Find a contract manufacturer that has a large supply-chain networkBy partnering with a contract manufacturer, you can benefit from their bargaining leverage with suppliers. The benefits for you are lower part costs (which can increase your profit margin and keep your retail price competitive) and shorter lead times. This is one reason many smaller OEMs opt to hand over a BOM to a contract manufacturer and let them do the sourcing and part procurement, as well as the assembly, packaging and distribution.
Evaluate the Scalability of Any Potential Contract ManufacturerYou want a factory that can deliver the scalability you need. If you’re a small niche manufacturer that may mean very small production runs of hundreds of units. For larger OEMs, you’ll require millions of units every year. When you’ve whittled down your list of potential contract manufacturers using the above criteria, visit and personally inspect the remaining top suppliers.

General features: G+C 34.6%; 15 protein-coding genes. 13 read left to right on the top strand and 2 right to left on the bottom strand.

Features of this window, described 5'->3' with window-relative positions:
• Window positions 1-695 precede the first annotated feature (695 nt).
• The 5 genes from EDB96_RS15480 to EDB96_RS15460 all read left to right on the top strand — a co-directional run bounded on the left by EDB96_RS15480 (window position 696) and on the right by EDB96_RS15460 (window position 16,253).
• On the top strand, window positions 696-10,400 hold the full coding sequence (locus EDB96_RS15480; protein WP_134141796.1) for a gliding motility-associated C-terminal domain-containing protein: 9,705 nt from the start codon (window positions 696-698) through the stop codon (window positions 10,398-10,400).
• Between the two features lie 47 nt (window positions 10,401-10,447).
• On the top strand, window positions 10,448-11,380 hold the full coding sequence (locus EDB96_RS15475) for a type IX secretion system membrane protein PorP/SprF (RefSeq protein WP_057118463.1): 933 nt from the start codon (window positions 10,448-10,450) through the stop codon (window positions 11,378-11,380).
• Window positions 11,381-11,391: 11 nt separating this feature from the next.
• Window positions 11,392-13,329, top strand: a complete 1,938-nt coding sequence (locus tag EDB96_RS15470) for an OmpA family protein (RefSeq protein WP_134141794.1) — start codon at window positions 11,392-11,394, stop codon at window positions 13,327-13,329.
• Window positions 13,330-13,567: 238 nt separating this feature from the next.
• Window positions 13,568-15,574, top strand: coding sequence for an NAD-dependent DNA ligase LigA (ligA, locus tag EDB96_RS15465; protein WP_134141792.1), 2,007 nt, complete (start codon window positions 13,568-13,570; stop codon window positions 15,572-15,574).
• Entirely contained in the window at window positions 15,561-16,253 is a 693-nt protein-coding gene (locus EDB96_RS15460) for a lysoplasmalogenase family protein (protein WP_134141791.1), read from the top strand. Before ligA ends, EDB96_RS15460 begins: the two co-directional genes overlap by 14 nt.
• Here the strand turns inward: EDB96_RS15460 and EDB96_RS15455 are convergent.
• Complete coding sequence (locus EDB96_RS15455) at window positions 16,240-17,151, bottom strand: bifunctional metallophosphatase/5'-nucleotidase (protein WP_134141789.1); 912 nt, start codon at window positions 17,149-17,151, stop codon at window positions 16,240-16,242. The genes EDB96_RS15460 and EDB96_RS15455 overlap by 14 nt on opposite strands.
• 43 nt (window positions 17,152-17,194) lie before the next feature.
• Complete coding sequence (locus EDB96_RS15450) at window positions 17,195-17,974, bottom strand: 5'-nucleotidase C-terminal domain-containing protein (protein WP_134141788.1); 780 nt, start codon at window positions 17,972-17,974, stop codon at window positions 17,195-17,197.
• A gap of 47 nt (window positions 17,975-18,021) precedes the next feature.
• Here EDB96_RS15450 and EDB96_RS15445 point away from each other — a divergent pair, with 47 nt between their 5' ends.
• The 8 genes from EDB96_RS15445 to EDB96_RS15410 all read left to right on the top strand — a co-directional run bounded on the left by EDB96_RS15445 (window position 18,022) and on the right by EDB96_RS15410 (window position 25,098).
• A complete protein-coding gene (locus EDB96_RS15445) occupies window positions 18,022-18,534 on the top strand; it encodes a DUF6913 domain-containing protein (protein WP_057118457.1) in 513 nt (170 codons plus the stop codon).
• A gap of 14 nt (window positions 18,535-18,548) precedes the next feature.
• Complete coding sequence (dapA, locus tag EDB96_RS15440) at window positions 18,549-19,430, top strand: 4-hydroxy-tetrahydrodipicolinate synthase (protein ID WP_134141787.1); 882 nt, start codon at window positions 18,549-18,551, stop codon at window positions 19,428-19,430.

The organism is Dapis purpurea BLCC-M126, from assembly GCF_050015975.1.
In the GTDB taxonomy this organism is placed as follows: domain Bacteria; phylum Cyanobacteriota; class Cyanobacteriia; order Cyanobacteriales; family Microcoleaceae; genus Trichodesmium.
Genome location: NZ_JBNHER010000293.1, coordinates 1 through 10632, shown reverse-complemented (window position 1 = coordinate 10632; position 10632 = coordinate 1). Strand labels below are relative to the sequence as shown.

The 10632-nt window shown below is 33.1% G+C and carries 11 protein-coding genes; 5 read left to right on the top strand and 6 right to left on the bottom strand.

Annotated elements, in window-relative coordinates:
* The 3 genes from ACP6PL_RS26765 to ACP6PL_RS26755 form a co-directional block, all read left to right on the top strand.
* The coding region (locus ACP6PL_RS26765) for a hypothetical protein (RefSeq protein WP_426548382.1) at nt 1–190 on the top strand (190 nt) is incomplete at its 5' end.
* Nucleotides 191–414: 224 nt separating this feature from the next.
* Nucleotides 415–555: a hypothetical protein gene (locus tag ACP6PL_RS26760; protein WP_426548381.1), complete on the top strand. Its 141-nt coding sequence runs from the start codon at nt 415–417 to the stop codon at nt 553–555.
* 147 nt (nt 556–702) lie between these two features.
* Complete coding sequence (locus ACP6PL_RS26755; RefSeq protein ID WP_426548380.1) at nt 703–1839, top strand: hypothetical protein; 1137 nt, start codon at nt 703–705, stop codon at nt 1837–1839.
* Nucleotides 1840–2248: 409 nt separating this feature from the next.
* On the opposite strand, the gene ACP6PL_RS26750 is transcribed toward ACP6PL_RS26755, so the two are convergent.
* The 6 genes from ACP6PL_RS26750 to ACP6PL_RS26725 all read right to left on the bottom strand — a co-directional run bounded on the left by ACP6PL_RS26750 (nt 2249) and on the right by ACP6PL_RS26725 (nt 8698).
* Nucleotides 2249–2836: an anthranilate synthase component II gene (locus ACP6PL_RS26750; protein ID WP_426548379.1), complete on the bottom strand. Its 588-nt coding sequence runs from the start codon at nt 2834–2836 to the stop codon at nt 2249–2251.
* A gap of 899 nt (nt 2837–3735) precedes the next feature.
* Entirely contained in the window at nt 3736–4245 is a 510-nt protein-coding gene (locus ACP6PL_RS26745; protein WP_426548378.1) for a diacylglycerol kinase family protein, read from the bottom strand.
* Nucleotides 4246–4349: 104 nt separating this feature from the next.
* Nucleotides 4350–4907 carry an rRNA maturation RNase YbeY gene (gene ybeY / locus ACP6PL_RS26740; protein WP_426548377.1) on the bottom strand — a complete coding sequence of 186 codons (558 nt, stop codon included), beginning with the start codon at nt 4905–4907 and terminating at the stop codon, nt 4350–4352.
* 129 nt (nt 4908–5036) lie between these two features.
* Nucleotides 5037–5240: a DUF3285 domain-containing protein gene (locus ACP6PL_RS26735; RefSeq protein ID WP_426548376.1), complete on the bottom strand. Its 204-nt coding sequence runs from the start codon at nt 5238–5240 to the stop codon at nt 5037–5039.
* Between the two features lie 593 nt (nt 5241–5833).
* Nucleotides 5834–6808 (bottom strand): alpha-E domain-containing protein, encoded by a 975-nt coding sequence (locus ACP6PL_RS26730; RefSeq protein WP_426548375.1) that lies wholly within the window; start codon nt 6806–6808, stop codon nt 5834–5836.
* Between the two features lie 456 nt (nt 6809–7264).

Scale is about a lot more than just the square footage of a shop floor. Inquire about the age, conditions, preventative maintenance and throughput of their machines. If you’ll be relying on your contract manufacturer for the warehousing of parts and finished product, consider the size of the warehouse area in addition to temperature and humidity controls. Especially if housing your product in an unregulated area could cause degradation at elevated temperatures or moisture levels.
With all of the contract manufacturing partner choices out there, I know it can be difficult to find someone that not only understands your business model, but it is suggested you are transparent with your potential suppliers from the beginning so before you begin a tech transfer you can know the viability of the partnership for the long term.